It was about a year after opening her studio that Laurie discovered a rash under her right arm. A self-proclaimed “hypochondriac” who ironically avoided doctors at all cost, Laurie dismissed the rash as skin irritation from exercise. After three months of seeking advice from clients, self-diagnosis and making excuses, she finally broke down and went to a dermatologist. Two doctors and several skin creams later, the rash had not subsided. Suddenly getting the urge to examine her body for other abnormalities, Laurie discovered two lumps—one deep in each armpit—but was again dismissive because of the common rule-of-thumb for breast self-examinations; that is, if a lump exists on both sides there is no reason for concern. Even after finding three additional lumps on the back of her neck and suffering from soreness and discomfort in her left rib cage, she continued to ignore the warning signs and went on with her daily routine as usual. That all changed when she couldn’t make it through a full day without a nap or walk up a flight of stairs without panting for air. Her constant exhaustion was taking its toll on Laurie, and her husband, Bob, had taken notice. By the time he persuaded her to see a physician, six months had passed since she first discovered the rash.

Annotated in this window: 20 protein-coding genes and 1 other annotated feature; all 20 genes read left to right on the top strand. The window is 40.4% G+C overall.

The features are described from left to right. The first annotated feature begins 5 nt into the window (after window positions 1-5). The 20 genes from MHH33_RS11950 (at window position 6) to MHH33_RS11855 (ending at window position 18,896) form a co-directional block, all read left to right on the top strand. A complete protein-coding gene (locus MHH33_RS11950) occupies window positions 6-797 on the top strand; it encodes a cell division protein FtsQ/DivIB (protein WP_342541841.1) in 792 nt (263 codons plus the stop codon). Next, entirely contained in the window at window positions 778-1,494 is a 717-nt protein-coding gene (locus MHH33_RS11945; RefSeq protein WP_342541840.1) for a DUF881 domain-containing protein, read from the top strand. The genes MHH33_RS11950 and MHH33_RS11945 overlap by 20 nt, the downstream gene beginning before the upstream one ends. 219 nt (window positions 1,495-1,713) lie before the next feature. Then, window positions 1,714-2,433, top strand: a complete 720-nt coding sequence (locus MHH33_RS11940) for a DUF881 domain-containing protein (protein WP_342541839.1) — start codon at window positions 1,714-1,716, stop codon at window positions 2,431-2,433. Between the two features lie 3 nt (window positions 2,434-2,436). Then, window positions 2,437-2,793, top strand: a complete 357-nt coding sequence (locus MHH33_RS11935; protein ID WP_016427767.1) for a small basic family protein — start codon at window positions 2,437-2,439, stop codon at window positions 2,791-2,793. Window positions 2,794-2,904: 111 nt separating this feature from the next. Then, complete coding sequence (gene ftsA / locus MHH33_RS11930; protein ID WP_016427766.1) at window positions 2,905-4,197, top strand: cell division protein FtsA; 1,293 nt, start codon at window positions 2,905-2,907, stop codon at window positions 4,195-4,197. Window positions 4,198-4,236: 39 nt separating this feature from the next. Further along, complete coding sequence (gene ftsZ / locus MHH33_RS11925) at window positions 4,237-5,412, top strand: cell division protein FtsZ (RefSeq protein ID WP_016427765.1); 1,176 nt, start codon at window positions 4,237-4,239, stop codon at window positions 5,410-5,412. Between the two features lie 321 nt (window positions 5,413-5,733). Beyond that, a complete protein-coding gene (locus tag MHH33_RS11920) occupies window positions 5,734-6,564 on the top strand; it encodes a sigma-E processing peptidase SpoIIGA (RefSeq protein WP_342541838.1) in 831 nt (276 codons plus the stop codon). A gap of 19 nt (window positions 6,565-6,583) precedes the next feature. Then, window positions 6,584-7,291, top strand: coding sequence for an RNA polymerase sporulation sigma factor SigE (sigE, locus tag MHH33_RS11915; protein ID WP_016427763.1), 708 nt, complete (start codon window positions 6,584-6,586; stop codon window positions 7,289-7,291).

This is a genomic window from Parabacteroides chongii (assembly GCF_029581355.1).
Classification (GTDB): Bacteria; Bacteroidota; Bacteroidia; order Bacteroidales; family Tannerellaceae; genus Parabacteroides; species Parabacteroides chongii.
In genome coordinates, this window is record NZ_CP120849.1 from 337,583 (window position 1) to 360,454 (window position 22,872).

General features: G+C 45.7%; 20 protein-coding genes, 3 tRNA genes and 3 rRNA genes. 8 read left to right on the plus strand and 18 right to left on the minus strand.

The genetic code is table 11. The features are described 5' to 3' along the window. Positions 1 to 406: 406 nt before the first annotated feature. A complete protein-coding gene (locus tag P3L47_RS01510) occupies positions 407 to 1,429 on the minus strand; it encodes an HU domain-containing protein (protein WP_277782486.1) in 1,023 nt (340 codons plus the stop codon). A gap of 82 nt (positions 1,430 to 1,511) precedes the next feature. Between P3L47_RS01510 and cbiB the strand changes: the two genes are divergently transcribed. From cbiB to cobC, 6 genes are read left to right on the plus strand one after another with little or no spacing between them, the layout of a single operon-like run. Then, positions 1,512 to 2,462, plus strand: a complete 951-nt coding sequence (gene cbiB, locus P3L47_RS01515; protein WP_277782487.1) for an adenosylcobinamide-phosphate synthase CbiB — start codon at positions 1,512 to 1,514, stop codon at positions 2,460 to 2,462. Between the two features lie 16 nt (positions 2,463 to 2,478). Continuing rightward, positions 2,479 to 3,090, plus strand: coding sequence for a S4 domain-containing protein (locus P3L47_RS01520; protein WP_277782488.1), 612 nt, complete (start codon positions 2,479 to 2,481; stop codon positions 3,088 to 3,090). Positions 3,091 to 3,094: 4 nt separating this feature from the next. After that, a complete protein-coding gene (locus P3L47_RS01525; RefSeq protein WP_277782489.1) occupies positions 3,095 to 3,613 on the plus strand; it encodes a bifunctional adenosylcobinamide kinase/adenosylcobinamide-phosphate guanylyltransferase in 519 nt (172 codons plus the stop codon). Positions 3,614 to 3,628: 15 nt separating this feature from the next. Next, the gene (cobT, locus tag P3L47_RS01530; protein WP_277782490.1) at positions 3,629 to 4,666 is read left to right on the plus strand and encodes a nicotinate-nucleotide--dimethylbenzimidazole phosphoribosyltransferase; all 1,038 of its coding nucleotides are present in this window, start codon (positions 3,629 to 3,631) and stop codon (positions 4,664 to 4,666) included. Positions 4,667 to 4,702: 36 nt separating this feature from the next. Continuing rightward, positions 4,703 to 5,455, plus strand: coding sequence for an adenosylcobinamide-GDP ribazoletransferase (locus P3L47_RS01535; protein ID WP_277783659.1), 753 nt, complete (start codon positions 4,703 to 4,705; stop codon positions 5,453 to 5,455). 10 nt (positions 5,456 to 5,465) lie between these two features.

The One Percenter
Laurie describes the moment she got the results as a blur. Like most people, Laurie had no idea what it meant when the doctor told her that she had a white blood cell count of 80,000 or what type of specialist the oncologist was that he had referred her to. It wasn’t until he said the words “cancer” and “leukemia” that the news resonated. Her life was forever changed.